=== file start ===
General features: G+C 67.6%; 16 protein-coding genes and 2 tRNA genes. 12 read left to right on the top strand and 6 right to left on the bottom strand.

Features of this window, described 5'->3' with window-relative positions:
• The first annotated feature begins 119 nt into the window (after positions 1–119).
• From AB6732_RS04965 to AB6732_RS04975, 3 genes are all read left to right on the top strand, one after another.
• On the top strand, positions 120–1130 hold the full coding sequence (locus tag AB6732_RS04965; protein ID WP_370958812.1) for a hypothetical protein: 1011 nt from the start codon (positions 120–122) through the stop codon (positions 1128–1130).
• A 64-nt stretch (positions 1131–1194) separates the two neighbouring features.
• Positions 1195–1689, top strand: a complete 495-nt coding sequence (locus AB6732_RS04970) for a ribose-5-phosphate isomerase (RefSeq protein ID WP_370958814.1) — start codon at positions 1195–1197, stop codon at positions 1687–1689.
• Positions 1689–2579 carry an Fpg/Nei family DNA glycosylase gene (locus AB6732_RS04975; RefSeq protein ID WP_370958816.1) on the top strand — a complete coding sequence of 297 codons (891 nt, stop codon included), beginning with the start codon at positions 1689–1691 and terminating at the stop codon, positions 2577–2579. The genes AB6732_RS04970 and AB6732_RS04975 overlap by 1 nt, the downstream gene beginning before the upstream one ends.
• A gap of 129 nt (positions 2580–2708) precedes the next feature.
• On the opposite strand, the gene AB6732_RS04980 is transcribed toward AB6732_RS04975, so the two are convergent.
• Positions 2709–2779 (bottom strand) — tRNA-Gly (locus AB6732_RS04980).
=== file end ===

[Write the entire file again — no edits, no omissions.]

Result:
General features: G+C 67.6%; 16 protein-coding genes and 2 tRNA genes. 12 read left to right on the top strand and 6 right to left on the bottom strand.

Features of this window, described 5'->3' with window-relative positions:
• The first annotated feature begins 119 nt into the window (after positions 1–119).
• From AB6732_RS04965 to AB6732_RS04975, 3 genes are all read left to right on the top strand, one after another.
• On the top strand, positions 120–1130 hold the full coding sequence (locus tag AB6732_RS04965; protein ID WP_370958812.1) for a hypothetical protein: 1011 nt from the start codon (positions 120–122) through the stop codon (positions 1128–1130).
• A 64-nt stretch (positions 1131–1194) separates the two neighbouring features.
• Positions 1195–1689, top strand: a complete 495-nt coding sequence (locus AB6732_RS04970) for a ribose-5-phosphate isomerase (RefSeq protein ID WP_370958814.1) — start codon at positions 1195–1197, stop codon at positions 1687–1689.
• Positions 1689–2579 carry an Fpg/Nei family DNA glycosylase gene (locus AB6732_RS04975; RefSeq protein ID WP_370958816.1) on the top strand — a complete coding sequence of 297 codons (891 nt, stop codon included), beginning with the start codon at positions 1689–1691 and terminating at the stop codon, positions 2577–2579. The genes AB6732_RS04970 and AB6732_RS04975 overlap by 1 nt, the downstream gene beginning before the upstream one ends.
• A gap of 129 nt (positions 2580–2708) precedes the next feature.
• On the opposite strand, the gene AB6732_RS04980 is transcribed toward AB6732_RS04975, so the two are convergent.
• Positions 2709–2779 (bottom strand) — tRNA-Gly (locus AB6732_RS04980).